The human body consists of up to 60% water. Water traverses the landscape of the human anatomy just as it is in a continuous circulatory cycle on earth. The form of water is in a state of permanent transformation and flux: One droplet of water in London can condense, become cloud and fall as rain in Paris. From there it might travel via the Seine into tributaries, down through Europe into the Mediterranean Sea and out to the vast Atlantic Ocean. Water traverses the earth with no heed for borders. It reminds us of the borderless ethos of the Hippocratic oath where knowledge of healing is to be shared and spread across the earth.
Using the simple allegorical concept of water with it’s life-affirming metaphorical allusions to health, cleansing, birth and healing, the concept for ‘Borderless’ resonates with the healing ethos that is poetic, uplifting, timeless and trans-cultural.
The piece takes the form of a Intaglio/counter-relief carving – where the image is carved into the flat surface of the stone on the façade of the building.
Photographic and filmic studies of the surface of water were our point of departure – the play of light and shade in constant transformation. From there, we created an image that brought two disparate bodies of water together to create an imaginary ‘waterscape’ bisected by a vertical ‘seam’. Through discussions with stone carvers Ivan Cudby and Anna Rubincam we developed a ‘language’ and methodology appropriate for the work, specific forms of mark-making and the tools needed to achieve them – this involved bespoke tools being created specifically for the task. We elected to draw the waterscape by hand onto the surface of the stone and the carvers worked directly from these lines. The carving language therefore sits between the human touch of the drawn line translated into hand carved stone and the elemental language of the natural erosion of stone by water. It references the mobile surface of water, glacial striations and the ethereal quality of light on water and is created from horizontal carved traces and rivulets that stretch across the stone canvas, disappearing into its natural surface.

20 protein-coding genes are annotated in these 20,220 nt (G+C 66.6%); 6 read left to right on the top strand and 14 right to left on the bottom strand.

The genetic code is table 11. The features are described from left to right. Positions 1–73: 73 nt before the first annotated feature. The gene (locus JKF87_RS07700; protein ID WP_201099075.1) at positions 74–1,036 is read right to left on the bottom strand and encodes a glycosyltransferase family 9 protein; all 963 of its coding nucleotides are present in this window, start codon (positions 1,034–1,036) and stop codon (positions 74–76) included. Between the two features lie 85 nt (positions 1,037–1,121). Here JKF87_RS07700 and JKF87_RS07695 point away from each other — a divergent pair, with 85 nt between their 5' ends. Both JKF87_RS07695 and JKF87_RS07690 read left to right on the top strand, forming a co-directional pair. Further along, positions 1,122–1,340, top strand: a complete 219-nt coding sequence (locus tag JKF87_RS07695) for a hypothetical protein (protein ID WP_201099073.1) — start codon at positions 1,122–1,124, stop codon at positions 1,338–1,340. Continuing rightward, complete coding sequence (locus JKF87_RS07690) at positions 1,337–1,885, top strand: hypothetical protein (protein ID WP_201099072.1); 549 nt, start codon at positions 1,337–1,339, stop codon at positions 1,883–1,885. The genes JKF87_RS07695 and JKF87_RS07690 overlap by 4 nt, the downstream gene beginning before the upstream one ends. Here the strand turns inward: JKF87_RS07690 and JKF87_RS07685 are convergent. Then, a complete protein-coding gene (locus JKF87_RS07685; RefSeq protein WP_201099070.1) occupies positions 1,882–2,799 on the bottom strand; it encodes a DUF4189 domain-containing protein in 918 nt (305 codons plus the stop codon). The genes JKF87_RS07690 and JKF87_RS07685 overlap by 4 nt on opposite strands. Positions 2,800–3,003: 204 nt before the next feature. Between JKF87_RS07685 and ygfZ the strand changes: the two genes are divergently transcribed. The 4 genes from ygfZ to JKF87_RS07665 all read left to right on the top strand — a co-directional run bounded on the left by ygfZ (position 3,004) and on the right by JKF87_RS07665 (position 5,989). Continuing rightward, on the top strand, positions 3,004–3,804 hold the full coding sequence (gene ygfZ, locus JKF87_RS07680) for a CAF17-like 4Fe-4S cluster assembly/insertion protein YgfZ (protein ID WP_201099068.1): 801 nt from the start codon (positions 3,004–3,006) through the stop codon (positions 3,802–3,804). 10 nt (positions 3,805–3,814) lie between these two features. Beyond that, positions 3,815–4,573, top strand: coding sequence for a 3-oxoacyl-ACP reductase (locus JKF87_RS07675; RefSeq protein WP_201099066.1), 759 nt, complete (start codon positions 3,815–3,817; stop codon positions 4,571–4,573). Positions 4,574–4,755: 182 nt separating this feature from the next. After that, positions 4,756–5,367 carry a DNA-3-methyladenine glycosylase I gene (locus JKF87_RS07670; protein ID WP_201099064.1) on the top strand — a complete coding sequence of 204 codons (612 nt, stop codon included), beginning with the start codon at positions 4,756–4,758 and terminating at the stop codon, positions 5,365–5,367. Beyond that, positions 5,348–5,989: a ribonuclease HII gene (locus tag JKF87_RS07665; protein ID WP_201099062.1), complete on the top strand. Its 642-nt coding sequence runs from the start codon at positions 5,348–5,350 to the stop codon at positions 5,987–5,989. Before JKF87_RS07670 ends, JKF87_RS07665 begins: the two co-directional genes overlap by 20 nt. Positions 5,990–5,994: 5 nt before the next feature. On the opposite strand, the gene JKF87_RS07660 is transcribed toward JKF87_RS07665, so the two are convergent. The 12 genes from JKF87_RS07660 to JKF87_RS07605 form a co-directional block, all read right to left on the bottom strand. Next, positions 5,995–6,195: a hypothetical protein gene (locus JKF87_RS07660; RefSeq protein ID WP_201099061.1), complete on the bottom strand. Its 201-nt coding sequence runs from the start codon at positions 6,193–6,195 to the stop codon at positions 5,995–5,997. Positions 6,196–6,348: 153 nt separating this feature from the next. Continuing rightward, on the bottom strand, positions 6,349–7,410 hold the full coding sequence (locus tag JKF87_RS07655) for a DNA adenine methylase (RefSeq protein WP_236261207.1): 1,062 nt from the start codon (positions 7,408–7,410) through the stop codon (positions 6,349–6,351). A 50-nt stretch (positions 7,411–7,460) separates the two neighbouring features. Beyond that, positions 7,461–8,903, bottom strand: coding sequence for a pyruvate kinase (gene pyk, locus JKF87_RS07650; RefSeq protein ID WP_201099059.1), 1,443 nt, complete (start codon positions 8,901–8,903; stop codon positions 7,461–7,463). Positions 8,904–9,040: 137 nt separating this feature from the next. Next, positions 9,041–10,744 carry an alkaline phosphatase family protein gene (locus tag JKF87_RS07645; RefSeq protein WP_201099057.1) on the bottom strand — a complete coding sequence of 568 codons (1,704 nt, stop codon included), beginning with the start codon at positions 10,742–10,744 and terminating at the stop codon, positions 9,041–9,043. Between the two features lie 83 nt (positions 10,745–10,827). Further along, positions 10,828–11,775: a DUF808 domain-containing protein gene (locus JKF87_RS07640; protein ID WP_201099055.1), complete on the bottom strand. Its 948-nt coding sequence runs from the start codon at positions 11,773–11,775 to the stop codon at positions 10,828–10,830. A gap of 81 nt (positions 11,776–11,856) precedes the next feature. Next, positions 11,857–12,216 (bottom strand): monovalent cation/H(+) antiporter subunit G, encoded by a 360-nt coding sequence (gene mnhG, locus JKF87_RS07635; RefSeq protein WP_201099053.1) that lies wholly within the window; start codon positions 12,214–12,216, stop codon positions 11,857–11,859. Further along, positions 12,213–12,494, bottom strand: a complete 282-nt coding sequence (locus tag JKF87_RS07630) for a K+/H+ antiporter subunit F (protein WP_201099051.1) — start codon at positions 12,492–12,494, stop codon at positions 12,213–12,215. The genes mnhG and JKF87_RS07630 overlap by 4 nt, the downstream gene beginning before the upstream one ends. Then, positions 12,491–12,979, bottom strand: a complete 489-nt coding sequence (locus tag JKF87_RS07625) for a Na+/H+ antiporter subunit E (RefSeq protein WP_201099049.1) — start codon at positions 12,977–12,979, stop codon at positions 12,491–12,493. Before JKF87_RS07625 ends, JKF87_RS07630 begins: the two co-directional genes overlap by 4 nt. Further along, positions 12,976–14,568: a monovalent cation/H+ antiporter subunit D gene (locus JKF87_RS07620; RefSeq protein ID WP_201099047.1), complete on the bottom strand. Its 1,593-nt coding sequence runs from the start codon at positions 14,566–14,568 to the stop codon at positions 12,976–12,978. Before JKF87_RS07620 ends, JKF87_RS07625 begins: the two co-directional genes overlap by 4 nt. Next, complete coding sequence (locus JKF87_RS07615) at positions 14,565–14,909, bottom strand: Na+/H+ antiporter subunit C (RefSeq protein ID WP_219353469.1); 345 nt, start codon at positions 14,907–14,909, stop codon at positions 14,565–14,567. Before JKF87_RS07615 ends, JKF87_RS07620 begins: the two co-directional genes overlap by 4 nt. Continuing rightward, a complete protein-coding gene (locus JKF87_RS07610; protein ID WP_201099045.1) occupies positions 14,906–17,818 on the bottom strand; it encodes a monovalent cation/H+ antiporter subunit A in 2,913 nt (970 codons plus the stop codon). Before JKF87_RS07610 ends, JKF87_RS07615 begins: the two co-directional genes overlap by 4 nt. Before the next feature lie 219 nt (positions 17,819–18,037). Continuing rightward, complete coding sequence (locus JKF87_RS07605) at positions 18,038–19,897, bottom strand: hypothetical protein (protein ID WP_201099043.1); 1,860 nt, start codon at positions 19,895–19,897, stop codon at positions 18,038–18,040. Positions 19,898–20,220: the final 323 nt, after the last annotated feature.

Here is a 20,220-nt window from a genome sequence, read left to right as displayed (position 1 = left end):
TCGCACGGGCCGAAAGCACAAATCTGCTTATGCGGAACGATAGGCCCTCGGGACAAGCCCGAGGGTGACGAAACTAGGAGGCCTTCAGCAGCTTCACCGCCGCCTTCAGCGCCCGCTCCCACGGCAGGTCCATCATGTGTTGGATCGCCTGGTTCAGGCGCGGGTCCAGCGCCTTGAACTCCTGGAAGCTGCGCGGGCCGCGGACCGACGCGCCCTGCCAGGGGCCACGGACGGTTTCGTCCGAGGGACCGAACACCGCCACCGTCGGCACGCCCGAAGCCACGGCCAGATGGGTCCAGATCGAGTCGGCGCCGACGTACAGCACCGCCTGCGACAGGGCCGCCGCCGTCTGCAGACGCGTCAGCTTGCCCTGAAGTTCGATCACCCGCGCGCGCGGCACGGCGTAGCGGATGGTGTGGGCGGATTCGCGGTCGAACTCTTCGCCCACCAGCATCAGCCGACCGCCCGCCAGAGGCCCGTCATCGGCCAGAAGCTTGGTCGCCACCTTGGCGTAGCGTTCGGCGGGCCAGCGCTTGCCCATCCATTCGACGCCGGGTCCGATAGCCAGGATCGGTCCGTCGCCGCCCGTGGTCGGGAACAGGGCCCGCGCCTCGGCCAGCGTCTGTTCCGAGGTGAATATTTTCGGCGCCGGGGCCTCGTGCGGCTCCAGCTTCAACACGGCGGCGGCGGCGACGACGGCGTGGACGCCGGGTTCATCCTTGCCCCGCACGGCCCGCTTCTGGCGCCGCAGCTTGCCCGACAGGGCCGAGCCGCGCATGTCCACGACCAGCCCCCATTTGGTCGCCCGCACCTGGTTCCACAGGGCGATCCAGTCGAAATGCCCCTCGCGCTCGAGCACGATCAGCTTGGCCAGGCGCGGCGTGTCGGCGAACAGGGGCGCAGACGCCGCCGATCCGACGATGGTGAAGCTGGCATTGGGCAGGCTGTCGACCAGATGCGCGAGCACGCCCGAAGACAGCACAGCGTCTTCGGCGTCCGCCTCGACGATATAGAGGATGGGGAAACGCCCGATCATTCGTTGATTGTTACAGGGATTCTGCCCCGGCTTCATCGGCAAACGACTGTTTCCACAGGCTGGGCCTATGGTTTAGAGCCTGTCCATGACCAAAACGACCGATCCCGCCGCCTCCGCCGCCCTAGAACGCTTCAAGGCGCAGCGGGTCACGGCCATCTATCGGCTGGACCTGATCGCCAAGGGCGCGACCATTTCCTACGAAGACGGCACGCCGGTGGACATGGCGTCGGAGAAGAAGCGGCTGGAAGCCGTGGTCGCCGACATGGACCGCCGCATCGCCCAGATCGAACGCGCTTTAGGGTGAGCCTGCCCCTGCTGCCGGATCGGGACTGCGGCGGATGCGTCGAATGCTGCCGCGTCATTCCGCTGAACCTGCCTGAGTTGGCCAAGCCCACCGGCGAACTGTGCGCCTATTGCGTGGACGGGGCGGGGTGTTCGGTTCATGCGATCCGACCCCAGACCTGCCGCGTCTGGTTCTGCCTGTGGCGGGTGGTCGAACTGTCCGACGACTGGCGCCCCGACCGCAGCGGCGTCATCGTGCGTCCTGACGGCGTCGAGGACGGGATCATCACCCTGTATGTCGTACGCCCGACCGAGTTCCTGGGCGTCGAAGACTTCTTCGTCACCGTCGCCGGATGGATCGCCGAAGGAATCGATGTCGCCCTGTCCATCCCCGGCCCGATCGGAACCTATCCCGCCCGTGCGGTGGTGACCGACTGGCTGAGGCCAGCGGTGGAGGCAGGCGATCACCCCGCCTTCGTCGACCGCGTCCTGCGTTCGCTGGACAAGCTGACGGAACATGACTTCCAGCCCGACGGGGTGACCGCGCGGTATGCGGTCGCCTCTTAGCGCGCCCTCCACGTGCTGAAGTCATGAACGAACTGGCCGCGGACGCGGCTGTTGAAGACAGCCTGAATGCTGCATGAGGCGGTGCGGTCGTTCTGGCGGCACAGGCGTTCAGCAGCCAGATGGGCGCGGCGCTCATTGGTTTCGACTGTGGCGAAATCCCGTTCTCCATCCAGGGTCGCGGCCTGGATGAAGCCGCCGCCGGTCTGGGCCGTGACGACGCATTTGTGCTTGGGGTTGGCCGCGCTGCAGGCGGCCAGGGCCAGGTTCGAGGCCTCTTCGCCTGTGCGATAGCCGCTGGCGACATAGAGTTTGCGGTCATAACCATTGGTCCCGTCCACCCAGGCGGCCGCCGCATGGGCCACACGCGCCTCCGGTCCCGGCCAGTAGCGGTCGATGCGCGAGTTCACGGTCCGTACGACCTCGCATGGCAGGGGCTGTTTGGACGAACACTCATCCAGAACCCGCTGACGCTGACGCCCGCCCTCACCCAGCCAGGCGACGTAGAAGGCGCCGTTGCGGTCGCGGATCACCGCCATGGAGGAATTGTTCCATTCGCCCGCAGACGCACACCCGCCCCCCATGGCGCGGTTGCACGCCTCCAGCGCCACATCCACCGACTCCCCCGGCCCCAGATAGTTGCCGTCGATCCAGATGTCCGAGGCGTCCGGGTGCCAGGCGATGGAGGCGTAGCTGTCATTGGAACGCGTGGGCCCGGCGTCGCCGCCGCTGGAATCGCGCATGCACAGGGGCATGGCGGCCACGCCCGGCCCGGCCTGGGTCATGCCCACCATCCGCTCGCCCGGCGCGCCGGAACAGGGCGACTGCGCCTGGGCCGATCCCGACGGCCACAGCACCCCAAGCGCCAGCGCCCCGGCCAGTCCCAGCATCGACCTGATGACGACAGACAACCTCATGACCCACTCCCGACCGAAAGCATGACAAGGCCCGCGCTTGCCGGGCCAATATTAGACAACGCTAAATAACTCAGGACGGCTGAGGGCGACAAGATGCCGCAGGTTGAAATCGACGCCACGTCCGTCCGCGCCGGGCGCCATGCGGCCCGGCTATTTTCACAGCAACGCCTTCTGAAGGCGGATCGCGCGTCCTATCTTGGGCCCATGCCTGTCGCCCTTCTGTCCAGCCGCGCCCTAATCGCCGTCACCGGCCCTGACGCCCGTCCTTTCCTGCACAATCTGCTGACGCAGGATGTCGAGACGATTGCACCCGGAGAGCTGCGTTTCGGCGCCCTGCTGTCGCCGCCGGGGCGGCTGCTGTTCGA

The final piece presents as a kind of mirage, shimmering in the surface of the building. The ethereal quality of both the human touch of the carving and of the water imagery yield a transporting and protean image, which speaks at a universal level, engaging the viewer’s imagination in an inclusive, un-bordered way.
Installation in progress and the piece will be unveiled in January 2022